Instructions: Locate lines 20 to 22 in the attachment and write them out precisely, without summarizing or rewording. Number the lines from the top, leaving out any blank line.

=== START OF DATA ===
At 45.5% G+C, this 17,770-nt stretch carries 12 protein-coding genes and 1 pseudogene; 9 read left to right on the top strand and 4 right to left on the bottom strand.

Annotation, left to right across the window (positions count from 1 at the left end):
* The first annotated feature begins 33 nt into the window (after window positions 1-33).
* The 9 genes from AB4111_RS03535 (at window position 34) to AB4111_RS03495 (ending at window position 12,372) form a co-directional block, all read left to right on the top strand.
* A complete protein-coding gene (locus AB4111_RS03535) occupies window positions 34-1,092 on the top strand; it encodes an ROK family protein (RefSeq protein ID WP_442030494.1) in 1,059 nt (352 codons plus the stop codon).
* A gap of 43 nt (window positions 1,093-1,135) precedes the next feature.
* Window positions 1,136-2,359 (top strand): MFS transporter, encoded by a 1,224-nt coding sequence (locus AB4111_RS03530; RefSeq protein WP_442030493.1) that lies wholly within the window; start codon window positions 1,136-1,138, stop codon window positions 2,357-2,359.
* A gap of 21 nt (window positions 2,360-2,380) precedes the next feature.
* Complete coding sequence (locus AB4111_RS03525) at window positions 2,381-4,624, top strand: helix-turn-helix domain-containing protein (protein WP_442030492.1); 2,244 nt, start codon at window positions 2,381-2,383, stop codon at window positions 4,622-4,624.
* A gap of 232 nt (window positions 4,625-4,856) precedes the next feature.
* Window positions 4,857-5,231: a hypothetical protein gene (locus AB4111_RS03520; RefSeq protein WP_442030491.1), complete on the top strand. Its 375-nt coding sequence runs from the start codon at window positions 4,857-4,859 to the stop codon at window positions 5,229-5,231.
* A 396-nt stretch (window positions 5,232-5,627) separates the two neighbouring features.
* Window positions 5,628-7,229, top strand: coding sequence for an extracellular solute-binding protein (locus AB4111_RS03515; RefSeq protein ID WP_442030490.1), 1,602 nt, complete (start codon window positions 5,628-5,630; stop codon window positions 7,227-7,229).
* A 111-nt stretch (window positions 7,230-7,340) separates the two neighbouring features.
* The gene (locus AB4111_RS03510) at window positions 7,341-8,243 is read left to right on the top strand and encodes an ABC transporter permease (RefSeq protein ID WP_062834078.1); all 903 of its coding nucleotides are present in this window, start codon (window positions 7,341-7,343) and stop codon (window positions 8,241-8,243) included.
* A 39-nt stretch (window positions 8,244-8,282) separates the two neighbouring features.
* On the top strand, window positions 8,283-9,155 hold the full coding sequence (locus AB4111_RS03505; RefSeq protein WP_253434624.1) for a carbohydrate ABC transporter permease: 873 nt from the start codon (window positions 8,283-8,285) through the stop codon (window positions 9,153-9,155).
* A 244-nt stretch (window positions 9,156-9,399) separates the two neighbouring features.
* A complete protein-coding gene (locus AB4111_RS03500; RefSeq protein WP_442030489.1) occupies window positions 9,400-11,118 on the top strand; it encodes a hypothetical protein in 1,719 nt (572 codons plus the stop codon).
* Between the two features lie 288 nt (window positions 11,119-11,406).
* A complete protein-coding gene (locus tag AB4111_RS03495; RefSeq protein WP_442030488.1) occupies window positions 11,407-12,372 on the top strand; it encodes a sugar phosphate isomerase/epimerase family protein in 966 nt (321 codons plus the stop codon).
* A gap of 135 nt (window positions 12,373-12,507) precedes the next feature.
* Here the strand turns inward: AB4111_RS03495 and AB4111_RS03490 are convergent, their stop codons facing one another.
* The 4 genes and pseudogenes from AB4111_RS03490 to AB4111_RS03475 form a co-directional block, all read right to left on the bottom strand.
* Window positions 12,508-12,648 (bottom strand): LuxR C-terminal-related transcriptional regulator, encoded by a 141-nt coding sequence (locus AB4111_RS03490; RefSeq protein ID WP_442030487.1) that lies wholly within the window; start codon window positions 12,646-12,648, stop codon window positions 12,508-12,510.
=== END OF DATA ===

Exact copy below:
* Between the two features lie 288 nt (window positions 11,119-11,406).
* A complete protein-coding gene (locus tag AB4111_RS03495; RefSeq protein WP_442030488.1) occupies window positions 11,407-12,372 on the top strand; it encodes a sugar phosphate isomerase/epimerase family protein in 966 nt (321 codons plus the stop codon).
* A gap of 135 nt (window positions 12,373-12,507) precedes the next feature.